Chapter 02 Dispatch from Dan Marks

Tuesday, October 26th

Hi again—we’ve been on the road now for 12 days and are in Francistown, Botswana in transit to Kasane on the edge of the Okavango Delta where we will be going on an air/water/off-road safari for 4 days & 3 nights.  Two days ago we were in Hazyview, Mpumalanga (the province – one of 11), South Africa.  It is adjacent to the Kruger National Park in which we took a guided tour for some 7 hours and saw many animals up close in their natural state – grazing antelope, sleeping rhinoceroses, moving and grazing elephants and more, though we missed seeing giraffes and cats.
We’ve had three almost easy border crossings so far: from South Africa into Swaziland and back again and then into Botswana from South Africa.  Only almost easy because on the first crossing our leader Helge along with our motorcycle export/import papers was back in Durban tending to some business having to do with a pretty badly injured rider.  Rodger Waterman crashed on a 95 km dirt stretch in the Eastern Cape Province, breaking his collar bone, several ribs and ending up with a collapsed lung – yikes.  I assume the entire long story will be on the live journal, but at the moment of writing this I don’t have internet access.
I was ahead of Rodger on the 60 mile dirt stretch and did not hear about the accident until that evening at our lodging in Kokstad in KwaZulu-Natal Province.  Though I’ve done thousands of miles on dirt and gravel roads on my Harley, I’m just learning things I didn’t know I didn’t know about dirt riding, at least on my new dual sport (road & dirt) BMW F800GS.  (GS is German for Gelaende/Strasse, cross-country/street.)  I’ve now only ridden about 250 miles of easy to moderately difficult dirt roads on the BMW.  One reason I among others have not had five border crossings is that the 22-mile dirt road up about 4,000 feet from Himeville in South Africa to the Sani Pass in Lesotho was supposed to be very challenging – this was confirmed by our expert riders who made the trip.  I went up the first 5 or 6 miles and decided to wait for more confidence, should it ever come.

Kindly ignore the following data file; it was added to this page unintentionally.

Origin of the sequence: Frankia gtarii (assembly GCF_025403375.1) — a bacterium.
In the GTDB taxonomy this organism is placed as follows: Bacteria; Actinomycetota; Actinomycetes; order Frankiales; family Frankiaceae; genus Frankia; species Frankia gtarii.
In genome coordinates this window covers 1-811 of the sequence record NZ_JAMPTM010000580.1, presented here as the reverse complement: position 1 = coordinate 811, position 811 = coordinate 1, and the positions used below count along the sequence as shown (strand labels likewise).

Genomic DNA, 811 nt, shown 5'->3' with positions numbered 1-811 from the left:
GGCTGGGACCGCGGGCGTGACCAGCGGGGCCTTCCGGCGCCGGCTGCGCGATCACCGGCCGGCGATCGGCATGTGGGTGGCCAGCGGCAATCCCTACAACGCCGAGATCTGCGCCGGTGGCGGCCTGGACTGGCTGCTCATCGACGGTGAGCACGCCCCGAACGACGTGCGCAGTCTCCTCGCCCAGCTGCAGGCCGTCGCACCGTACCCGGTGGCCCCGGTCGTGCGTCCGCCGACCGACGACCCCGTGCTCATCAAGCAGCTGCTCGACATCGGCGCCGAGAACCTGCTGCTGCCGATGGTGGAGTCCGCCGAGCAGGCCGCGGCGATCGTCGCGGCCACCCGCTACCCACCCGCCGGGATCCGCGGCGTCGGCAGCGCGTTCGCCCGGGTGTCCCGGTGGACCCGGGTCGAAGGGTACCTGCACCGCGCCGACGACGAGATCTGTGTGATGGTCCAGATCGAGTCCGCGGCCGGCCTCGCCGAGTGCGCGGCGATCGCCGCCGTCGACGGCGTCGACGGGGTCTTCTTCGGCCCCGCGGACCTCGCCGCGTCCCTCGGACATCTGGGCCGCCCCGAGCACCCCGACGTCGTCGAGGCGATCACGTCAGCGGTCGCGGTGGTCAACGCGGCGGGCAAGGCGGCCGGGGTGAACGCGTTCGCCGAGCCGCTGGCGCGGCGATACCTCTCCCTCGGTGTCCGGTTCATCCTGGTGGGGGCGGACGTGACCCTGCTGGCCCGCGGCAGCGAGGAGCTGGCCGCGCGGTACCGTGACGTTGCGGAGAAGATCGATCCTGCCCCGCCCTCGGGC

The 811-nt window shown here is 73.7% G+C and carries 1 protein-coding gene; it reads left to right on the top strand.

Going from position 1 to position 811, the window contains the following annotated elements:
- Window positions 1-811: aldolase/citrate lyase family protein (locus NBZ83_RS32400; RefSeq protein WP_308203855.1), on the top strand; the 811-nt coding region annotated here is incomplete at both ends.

Then there was today, our longest so far ride (665 km, 413 miles) of which about 180 km were supposed to be on a “fair” dirt road.  That road started at the border between South Africa and Botswana, the first 500 meters of which crossed a dry river bed.  (So far, all of the rivers we’ve seen in Botswana have been dry and sandy, as has been the landscape.)  At about the first 0.20 km mark of this 180 km trek through dirt, I dropped my bike in deep sand at very slow speed (part of the problem).  Luckily, after about 5 minutes, a 4-wheel drive tour vehicle came by and the very friendly and sympathetic driver and 3 passengers helped me pick up the bike and put it on the track I should have taken.  Let’s see 180/0.2 = 900 spills; not a bright outlook and so much for building confidence.  But I got through the remainder of the 50 km dirt road (not 180 km - an error in the route description – Yea!) with no more spills, though there were some more squirrely sandy spots.  For this I must thank David Marsing who led and monitored me through it all, as had done on our first dirt road back in the Western Cape.